Laura F. Deutsch’s new review of The Passover Surprise

“‘Passover Surprise’ puts its stamp on unfair treatment” by Laura F. Deutsch is a review of Janet Ruth Heller’s chapter book The Passover Surprise.  This review was published in The Jewish Advocate (based in Boston) on March 31, 2017 in a column about “Jewish Parenting.”

“The Passover Surprise” is a delightful historical fiction written by Dr. Janet Ruth Heller. Children ages 8- to-12 will enjoy reading it and younger children will benefit from having it read to them with subsequent discussion. This six chapter, 48-page book contains nostalgic illustrations by Ronald Kauffman that immediately transport the reader to the book’s 1960s setting. There is also a glossary and discussion guide at the back.

“The Passover Surprise” tells the story of 12-year-old Lisa, who enters a stamp collecting “contest” with her younger brother, Jon. The winner will receive a large stamp collection album from their father. Lisa wins the contest, but her father awards the stamp album to Jon because he believes stamp collecting is a hobby better suited to boys. This unintentionally causes Lisa a great deal of hurt, and the unfair treatment angers her.

Lisa confides her feelings to her mother, who gives the advice of Rabbi Hillel, “If I am not for myself, then who will help me?” What follows are Lisa’s attempts at reaching out, expressing her feelings in a positive way and being honest with her father. Lisa prays for a Passover miracle, and after the Seder, she finds a wrapped stamp album on her desk. Her father tells his overjoyed daughter they can all share the wonders of stamp collecting.

Set against a joyful Passover celebration shared with extended family, “The Passover Surprise” emphasizes the importance of speaking up about unequal treatment wherever it might occur. The book illustrates the strength of family ties based on Jewish traditions and links generations together with holiday celebration and lessons drawn from Jewish faith.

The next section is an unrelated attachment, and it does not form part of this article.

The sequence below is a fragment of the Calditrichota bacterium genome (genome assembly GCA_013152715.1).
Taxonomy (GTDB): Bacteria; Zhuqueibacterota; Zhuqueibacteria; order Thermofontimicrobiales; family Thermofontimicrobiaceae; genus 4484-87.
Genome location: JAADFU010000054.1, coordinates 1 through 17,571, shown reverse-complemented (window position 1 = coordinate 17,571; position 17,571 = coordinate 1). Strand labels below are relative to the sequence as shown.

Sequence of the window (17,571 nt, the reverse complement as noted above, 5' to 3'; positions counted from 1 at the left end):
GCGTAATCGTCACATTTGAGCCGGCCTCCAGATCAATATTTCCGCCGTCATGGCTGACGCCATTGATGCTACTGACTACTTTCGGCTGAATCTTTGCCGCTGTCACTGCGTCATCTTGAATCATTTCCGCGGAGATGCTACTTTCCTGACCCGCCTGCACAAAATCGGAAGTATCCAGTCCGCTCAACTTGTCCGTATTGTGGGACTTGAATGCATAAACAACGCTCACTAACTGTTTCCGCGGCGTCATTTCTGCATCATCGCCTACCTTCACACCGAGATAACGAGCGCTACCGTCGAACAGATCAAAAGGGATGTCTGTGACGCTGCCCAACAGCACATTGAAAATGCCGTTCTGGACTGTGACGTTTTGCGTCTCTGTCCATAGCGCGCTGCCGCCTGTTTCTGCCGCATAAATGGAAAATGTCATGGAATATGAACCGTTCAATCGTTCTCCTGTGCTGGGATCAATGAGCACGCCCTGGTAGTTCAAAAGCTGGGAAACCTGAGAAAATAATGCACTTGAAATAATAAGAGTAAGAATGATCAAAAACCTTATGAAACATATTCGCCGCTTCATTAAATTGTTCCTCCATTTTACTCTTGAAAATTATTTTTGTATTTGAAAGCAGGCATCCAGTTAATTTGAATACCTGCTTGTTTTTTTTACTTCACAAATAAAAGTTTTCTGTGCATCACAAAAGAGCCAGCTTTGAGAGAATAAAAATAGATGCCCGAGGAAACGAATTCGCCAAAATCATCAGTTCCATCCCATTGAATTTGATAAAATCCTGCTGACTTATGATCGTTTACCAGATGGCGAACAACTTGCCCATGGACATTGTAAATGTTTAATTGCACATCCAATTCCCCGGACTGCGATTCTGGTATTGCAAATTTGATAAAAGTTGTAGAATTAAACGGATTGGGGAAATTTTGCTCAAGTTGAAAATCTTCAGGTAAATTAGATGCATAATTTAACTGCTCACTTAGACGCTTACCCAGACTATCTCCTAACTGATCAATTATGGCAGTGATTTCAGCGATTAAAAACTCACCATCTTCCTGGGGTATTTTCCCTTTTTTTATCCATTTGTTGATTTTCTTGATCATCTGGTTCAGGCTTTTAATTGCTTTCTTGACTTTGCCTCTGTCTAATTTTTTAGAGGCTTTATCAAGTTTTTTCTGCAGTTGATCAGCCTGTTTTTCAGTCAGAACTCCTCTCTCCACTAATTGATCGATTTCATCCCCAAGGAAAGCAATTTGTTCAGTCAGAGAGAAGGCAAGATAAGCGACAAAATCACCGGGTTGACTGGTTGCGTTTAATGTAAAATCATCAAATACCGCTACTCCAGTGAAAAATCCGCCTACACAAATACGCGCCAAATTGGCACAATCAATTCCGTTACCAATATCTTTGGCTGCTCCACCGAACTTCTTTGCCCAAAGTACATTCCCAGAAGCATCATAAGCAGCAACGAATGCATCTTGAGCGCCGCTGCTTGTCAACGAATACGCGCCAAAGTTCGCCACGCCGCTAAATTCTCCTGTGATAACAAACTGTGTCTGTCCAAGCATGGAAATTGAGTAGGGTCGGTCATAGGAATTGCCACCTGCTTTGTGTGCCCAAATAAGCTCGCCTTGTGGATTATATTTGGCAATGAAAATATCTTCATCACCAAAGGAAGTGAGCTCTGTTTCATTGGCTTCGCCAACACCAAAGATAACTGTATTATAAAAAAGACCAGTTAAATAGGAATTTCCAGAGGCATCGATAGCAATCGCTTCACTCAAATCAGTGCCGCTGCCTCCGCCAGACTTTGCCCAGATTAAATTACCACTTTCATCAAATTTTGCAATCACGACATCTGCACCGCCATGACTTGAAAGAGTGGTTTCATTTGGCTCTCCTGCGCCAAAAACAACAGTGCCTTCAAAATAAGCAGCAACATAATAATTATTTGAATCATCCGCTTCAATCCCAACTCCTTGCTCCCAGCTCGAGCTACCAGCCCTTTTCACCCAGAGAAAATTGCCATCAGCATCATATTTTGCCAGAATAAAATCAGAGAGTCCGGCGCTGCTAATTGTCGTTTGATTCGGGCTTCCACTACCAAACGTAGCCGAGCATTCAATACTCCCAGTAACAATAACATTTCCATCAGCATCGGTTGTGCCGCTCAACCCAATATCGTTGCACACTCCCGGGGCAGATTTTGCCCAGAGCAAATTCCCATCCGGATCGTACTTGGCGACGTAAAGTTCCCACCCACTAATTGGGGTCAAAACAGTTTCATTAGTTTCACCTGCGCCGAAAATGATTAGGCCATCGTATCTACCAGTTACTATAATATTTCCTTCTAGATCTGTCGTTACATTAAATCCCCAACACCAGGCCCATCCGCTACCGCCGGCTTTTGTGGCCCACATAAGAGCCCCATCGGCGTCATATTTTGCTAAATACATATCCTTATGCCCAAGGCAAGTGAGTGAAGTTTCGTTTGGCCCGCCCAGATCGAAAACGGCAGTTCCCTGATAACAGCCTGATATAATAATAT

Dr. Heller is an award-winning author. She holds a Ph.D. in English from the University of Chicago and teaches subjects ranging from literary fiction to women’s studies. A book-loving mother and an inspirational first grade teacher inspired her early passion for writing.

Dr. Heller began writing “The Passover Surprise” in 1999 and developed it over the years with the help of her writers group, to whom she dedicates the book. She drew upon her own experiences, including a love of stamp collecting shared with her father and brother. Her father arranged for a contest similar to the one in the book, and Dr. Heller felt he handled the result unfairly. Unlike the character of Lisa, Dr. Heller did not know how to express her frustration, and she never forgot the experience.

She chose to set the book against the backdrop of Passover because of the memorable family celebrations of her childhood. In addition, Dr. Heller considers the change in the attitude of Lisa’s father represents a turning point in the father/daughter relationship, just as the Exodus represents a turning point for the Jewish people.

Dr. Heller believes the book’s most important theme is, “People combat unfair situations, calmly but bravely.” She hopes parents can also learn from “The Passover Surprise” by realizing that favoritism – intentional or not – can cause lasting harm to a child.

The book has a wonderful old-fashioned feel, which I thoroughly enjoyed. Its colorful illustrations and references to television shows of the time – Lisa’s favorite show is “Father Knows Best” – bring to life this 1960s setting.

Lisa and her brother enjoy simple activities and appreciate the joy of each day. This type of joy is growing increasingly scarce in our modern world; kids tend to be over-scheduled and caught up in their computer games. I loved the book’s emphasis on not keeping feelings bottled up. Lisa reaches out to her mother and confides in a teacher and her best friend. She also looks to her extended family for examples of constructive behavior. Today’s world moves so quickly that sometimes it is difficult for people – especially kids – to reach out when they need help.

Dr. Heller is ambitious in the number of issues she tries to tackle. The book touches upon many examples of injustice, including discrimination against women in the workforce and African-Americans during World War II. As important as these issues are, children might find them too numerous to process, even though there is a common theme. However, the book’s emphasis on the importance of expressing one’s feelings – especially when a perceived injustice has taken place – teaches some valuable lessons and can lead to productive discussions between parent and child.

Sidebar:  Readers can follow Dr. Heller’s work and many wonderful endeavors on her website,

Sidebar:  “The Passover Surprise” by Dr. Janet Ruth Heller, Fictive Press, 2015

Copyright 2008-2017 The Jewish Advocate, All Rights Reserved

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